Many of the most successful businessmen around the world chase tax havens and go to extreme lengths to protect their wealth. The real issue here is not whether such practices should be condoned, but rather efforts must be made to ensure that as much wealth as possible is kept within the country. The fact of the matter is that private enterprise has been proven to advance the world at a much faster and efficient rate than the public sector. Why not charge an acceptable tax rate and further incentivise businessmen to invest in our country?
A tax rate (both corporate and personal) of 10-15% across the board would rank us among one of the most favourable places to earn and store cash. This would increase foreign investment, foreign exchange and overall economic growth. Quite frankly, the countless years of government wastage and inefficiency, has brought public confidence to naught! Putting more money into their hands to face more potential mismanagement is the last thing we need. The reduction in tax revenue will eliminate some of the government’s unproductive spending, and lead to more calculated government investment. Lowering tax is an essential step towards expanding our economy and increasing investment.
Furthermore, we ought to have a tax scheme that rewards companies for their social and economic contributions. For example, companies should receive major tax deductions for:
- giving out scholarships to tertiary level students;
- creating a high number of jobs;
- funding vocational institutions;
- investment in the health care system;
- improving developing markets (eg. Agriculture, Tourism, Arts & Culture, etc.);
- providing employment or training for persons trying to re-integrate themselves into society (namely, persons acquitted after spending years on remand or persons who have served criminal sentences);
- offering internship programs to students and recent graduates; and
- for investing in schools and universities.
It would be imprudent of us to dedicate our time and resources to prosecuting those who seek to evade harsh tax laws, whilst overlooking the root of this issue. Our tax system is backward and is one of many hindrances to our economic growth.
To the sceptics out there, I am not trying to open up our doors to money laundering, on an international or local level. In fact, it is my belief that these more lenient laws will lead to greater adherence with tax requirements and less unscrupulous accounting practices. It is my view that the government should act as a sort of ‘anti-virus software’. They must create an environment where businesses can thrive, and remain in the background while the entrepreneurs upgrade the software of the country. We, the people, need to advance the country, and the government must only be called to action in times of need.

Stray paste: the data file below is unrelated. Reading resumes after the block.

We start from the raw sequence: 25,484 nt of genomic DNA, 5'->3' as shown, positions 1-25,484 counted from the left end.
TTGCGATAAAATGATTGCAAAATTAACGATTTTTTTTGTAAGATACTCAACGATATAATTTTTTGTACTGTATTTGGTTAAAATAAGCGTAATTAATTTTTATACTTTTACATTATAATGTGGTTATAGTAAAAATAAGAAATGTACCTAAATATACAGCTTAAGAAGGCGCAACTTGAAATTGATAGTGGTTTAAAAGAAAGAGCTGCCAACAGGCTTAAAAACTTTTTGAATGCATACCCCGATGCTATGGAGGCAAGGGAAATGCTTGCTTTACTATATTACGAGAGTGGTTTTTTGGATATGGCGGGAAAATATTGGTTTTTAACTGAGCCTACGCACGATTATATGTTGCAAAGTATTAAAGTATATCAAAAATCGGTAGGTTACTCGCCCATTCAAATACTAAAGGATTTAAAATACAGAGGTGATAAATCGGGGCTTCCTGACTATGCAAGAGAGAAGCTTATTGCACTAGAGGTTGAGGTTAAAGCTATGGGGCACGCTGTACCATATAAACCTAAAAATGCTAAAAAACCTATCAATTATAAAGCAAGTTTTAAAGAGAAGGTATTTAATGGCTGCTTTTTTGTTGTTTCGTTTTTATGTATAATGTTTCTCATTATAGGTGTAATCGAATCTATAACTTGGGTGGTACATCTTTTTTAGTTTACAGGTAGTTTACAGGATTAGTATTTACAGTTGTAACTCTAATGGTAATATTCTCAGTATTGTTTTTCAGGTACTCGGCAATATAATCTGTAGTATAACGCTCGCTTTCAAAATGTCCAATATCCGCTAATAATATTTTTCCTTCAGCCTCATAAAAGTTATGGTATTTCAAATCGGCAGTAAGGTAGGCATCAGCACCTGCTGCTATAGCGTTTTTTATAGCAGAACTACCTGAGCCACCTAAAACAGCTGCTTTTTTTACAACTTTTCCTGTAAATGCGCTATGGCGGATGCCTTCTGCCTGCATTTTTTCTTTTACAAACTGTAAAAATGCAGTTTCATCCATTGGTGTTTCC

Many countries who boast low tax rates also have some of the highest GDPs per capita across the world. Of course the rate of taxation is not the sole determinant in the level of a country’s GDP, but it may certainly be a contributor. For example, the United Arab Emirates Government does not impose income taxes to companies or individuals living in the country- they have a GDP per capita of around $40,000USD. Additionally, taxable income on companies in Qatar is subject to a 10% rate, and they have a GDP per capita of almost $75,000USD. Singapore’s corporate tax rate is a bit higher at 17% but they still have a GDP per capita of more than $50,000USD. Our corporate tax rate is 25% for ordinary companies, while our GDP per capita is in the region of $20,000USD.
Furthermore, the personal tax is 25% in Trinidad and Tobago, while Qatar and UAE charge 0% personal tax. I would proffer that Trinidad have a flat personal tax rate of no more than 10%. The more money that remains in the hands of the individual would lead to an increase in consumption, investment and business creation. The economy thrives more when individuals spend and invest, as opposed to when their cash is siphoned from their bank accounts into the government coffers.
“Our government still siphons out of the private economy too large a share of personal and business purchasing power and reduces the incentive for risk, investment and effort- thereby aborting our recoveries and stifling our national growth rate” – John F. Kennedy